The Bunting Society
for those interested in the name Bunting and its variants.
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06:51PM GMT - Monday, 21 January 2019     Contact Administrator. Please include your username.

36 - Editorial

In this issue we attempt to drag the Bunting Society, though not necessarily screaming and kicking, into the 21st Century with an introduction to DNA testing as a means of tracing one's ancestors - or at least those on the legitimate (literally) paternal line. David Bunton's article spells out the genetic genealogy techniques used to establish present and therefore past relationships.
Under the aegis of an organisation called Family Tree DNA, formed in 2000, over 4000 surnames are now subjects of genetic genealogy projects. Most have been initiated in the United States, where FTDNA has its headquarters. But because so many US citizens, including the many Buntings, Buntons, Buntens etc across the water, boast - albeit, until now, hazily -European ancestry, it is only natural for those participating in DNA projects to want to involve their namesakes on this side of the Atlantic. - - —
It follows that FTDNA is eager to expand its database through the addition of DNA records from as wide a geographical spectrum as possible. In its modest way, the Bunting Society has, since its creation in 1990, sought to establish family-to-family connections, which appear from time to time in GoneA-Hunting under the 'LINKS' heading.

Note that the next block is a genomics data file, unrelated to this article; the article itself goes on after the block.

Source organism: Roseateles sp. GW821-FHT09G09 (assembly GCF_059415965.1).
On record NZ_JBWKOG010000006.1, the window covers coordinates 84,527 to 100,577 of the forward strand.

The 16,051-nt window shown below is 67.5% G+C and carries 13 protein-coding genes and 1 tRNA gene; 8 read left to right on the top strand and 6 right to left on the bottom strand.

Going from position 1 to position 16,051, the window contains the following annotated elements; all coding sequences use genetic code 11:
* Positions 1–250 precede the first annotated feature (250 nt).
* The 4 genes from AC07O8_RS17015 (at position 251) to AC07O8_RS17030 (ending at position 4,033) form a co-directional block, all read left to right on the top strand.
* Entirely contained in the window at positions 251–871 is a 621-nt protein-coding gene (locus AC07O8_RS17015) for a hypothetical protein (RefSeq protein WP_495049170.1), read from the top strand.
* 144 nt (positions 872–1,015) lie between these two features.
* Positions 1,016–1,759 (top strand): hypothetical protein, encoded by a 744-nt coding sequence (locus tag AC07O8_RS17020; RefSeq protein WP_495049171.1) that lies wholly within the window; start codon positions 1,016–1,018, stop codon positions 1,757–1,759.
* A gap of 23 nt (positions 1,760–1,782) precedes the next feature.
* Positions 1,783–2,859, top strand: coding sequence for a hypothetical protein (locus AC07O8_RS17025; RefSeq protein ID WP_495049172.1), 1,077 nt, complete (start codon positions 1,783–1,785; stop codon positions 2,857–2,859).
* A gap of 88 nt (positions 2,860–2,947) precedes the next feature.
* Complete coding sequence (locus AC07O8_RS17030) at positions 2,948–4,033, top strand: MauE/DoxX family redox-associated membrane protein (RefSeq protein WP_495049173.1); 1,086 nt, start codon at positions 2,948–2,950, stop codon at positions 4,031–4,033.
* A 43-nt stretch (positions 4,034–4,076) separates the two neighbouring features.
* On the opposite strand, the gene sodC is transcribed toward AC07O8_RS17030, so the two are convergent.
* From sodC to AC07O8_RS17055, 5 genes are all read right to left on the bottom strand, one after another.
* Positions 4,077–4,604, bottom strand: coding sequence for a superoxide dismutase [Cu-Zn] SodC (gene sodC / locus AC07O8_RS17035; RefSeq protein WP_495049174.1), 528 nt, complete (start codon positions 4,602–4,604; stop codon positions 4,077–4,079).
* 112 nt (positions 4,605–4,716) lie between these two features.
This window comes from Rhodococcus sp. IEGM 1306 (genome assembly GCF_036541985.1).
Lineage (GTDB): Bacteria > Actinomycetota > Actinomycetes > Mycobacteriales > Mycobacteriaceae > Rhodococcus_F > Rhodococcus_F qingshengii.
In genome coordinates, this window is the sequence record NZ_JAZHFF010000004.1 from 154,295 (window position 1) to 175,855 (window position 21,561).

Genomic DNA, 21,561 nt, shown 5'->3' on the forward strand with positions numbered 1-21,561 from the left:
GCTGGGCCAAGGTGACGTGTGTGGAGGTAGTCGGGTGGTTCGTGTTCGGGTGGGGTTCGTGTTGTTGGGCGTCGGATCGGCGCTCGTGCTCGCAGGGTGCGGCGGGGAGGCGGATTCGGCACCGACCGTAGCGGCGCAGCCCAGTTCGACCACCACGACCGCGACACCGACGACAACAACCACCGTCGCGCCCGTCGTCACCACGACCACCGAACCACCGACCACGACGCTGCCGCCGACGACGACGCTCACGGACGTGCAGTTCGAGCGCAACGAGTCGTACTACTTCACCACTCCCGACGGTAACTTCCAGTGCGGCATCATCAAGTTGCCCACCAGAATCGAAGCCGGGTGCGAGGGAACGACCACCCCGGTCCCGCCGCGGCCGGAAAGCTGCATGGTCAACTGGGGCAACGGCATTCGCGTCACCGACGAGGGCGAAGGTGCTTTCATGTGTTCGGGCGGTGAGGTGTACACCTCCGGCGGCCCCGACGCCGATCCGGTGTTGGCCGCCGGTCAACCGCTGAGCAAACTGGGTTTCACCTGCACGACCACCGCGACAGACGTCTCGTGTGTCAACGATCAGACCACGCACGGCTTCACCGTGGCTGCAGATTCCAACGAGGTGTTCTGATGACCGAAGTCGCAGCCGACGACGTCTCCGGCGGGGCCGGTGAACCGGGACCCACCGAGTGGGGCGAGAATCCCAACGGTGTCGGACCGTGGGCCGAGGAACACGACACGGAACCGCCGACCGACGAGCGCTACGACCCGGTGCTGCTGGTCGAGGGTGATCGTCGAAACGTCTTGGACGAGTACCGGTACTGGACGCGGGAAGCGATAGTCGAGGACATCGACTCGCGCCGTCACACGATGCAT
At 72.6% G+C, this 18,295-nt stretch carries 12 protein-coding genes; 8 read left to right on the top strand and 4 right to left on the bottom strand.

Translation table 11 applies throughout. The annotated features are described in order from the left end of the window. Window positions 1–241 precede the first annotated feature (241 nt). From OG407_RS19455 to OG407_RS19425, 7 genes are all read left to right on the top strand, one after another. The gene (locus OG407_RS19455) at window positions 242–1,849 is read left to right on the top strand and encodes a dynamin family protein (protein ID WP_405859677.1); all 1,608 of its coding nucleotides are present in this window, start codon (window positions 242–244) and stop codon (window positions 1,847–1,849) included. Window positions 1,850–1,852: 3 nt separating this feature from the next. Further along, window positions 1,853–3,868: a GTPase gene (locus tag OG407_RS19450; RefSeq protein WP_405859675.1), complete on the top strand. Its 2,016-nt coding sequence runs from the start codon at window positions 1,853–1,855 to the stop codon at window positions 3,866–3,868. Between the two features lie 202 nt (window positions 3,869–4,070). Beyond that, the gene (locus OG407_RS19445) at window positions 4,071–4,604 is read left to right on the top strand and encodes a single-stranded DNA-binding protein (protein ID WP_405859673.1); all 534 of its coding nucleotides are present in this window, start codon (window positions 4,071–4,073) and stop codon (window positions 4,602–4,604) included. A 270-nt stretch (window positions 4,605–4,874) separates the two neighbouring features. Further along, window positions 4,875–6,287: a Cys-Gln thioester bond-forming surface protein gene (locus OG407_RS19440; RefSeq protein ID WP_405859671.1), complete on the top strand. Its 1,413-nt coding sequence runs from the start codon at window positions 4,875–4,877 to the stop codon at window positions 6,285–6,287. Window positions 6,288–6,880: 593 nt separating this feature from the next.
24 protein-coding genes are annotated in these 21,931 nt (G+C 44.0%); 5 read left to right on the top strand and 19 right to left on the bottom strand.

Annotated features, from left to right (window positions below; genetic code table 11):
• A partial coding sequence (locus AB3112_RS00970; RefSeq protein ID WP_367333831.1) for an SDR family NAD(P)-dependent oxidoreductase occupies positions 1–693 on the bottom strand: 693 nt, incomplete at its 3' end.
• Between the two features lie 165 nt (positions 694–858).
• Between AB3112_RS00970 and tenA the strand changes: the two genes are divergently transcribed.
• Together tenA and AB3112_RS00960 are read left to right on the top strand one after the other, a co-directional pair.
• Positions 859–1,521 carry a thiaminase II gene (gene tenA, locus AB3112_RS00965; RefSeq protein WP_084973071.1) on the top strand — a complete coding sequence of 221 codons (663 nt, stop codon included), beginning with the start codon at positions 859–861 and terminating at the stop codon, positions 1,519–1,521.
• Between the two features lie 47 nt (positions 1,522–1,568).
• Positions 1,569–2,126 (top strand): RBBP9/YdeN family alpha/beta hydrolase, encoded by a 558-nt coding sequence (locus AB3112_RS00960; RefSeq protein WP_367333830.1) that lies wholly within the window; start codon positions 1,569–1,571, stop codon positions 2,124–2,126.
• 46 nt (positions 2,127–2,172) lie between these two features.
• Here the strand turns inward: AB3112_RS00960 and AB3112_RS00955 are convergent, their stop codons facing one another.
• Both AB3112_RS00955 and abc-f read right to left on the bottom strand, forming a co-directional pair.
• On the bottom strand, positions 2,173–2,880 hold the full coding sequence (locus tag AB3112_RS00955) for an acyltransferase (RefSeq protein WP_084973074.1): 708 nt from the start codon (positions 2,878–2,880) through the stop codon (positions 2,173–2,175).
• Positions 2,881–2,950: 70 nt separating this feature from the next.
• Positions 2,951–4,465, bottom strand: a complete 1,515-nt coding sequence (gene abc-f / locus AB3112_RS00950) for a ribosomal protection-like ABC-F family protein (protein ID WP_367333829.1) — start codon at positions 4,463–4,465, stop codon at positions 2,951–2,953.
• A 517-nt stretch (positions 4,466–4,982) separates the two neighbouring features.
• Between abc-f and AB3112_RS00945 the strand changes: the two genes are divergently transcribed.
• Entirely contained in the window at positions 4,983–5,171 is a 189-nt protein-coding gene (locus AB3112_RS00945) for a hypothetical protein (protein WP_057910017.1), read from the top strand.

Using DNA techniques it should be possible to verify far more of those vital links, not just between BS members living on opposite sides of the Atlantic, but also those within the UK where, at present, circumstantial evidence suggests that there is a blood relationship, but which cannot be confirmed by traditional genealogical research.
Needless to say, Family Tree DNA is a commercial organisation, and testing of a DNA sample - from a simple 'cheek scrape' - might appear costly to those just idly curious about their genetic family links. Pricing is in US dollars which means that, at today's exchange rate with the pound sterling, the figures look slightly less daunting.
Nevertheless, the simplest 21 'marker* test costs US$149.00 to process. David Bunton recommends, for more meaningful results, a minimum 37 'marker' test, at US$259.00, while real enthusiasts can go for the premium 67 'marker' test, costing US$349.00. You can learn more about the procedures, and about the background to DNA testing as a genealogical tool on the website
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